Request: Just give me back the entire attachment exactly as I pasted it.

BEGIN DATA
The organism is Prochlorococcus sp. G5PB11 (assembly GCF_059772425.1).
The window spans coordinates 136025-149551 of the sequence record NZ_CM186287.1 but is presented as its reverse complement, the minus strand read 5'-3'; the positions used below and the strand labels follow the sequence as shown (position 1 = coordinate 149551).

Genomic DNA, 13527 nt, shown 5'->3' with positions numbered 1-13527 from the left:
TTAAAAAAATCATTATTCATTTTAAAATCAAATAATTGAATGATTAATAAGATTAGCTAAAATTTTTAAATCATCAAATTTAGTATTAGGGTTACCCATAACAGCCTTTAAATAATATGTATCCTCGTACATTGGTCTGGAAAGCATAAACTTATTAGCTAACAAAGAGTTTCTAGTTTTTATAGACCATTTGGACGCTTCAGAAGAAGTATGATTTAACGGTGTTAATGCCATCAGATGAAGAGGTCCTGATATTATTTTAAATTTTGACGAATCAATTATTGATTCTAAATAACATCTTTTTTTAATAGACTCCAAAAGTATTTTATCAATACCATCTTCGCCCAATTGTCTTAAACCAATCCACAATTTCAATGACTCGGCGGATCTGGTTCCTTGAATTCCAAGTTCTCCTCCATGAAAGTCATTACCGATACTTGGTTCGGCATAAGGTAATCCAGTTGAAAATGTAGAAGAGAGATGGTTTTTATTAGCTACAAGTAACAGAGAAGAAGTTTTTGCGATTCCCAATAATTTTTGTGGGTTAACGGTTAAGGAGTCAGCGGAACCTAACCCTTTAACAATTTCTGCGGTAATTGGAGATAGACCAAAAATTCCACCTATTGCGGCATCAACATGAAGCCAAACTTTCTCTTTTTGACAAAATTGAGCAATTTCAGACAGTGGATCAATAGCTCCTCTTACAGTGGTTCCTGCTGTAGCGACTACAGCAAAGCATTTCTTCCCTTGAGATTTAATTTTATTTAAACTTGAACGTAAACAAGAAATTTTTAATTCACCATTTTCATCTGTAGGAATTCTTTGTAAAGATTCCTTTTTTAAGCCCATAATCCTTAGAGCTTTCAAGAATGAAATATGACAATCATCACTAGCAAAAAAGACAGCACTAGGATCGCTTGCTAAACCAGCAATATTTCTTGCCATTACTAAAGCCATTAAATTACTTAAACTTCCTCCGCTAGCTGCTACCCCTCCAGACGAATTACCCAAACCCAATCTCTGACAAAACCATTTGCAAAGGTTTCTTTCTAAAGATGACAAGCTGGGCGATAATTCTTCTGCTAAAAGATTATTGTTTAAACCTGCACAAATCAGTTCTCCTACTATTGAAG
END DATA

The organism is Prochlorococcus sp. G5PB11 (assembly GCF_059772425.1).
The window spans coordinates 136025-149551 of the sequence record NZ_CM186287.1 but is presented as its reverse complement, the minus strand read 5'-3'; the positions used below and the strand labels follow the sequence as shown (position 1 = coordinate 149551).

Genomic DNA, 13527 nt, shown 5'->3' with positions numbered 1-13527 from the left:
TTAAAAAAATCATTATTCATTTTAAAATCAAATAATTGAATGATTAATAAGATTAGCTAAAATTTTTAAATCATCAAATTTAGTATTAGGGTTACCCATAACAGCCTTTAAATAATATGTATCCTCGTACATTGGTCTGGAAAGCATAAACTTATTAGCTAACAAAGAGTTTCTAGTTTTTATAGACCATTTGGACGCTTCAGAAGAAGTATGATTTAACGGTGTTAATGCCATCAGATGAAGAGGTCCTGATATTATTTTAAATTTTGACGAATCAATTATTGATTCTAAATAACATCTTTTTTTAATAGACTCCAAAAGTATTTTATCAATACCATCTTCGCCCAATTGTCTTAAACCAATCCACAATTTCAATGACTCGGCGGATCTGGTTCCTTGAATTCCAAGTTCTCCTCCATGAAAGTCATTACCGATACTTGGTTCGGCATAAGGTAATCCAGTTGAAAATGTAGAAGAGAGATGGTTTTTATTAGCTACAAGTAACAGAGAAGAAGTTTTTGCGATTCCCAATAATTTTTGTGGGTTAACGGTTAAGGAGTCAGCGGAACCTAACCCTTTAACAATTTCTGCGGTAATTGGAGATAGACCAAAAATTCCACCTATTGCGGCATCAACATGAAGCCAAACTTTCTCTTTTTGACAAAATTGAGCAATTTCAGACAGTGGATCAATAGCTCCTCTTACAGTGGTTCCTGCTGTAGCGACTACAGCAAAGCATTTCTTCCCTTGAGATTTAATTTTATTTAAACTTGAACGTAAACAAGAAATTTTTAATTCACCATTTTCATCTGTAGGAATTCTTTGTAAAGATTCCTTTTTTAAGCCCATAATCCTTAGAGCTTTCAAGAATGAAATATGACAATCATCACTAGCAAAAAAGACAGCACTAGGATCGCTTGCTAAACCAGCAATATTTCTTGCCATTACTAAAGCCATTAAATTACTTAAACTTCCTCCGCTAGCTGCTACCCCTCCAGACGAATTACCCAAACCCAATCTCTGACAAAACCATTTGCAAAGGTTTCTTTCTAAAGATGACAAGCTGGGCGATAATTCTTCTGCTAAAAGATTATTGTTTAAACCTGCACAAATCAGTTCTCCTACTATTGAAG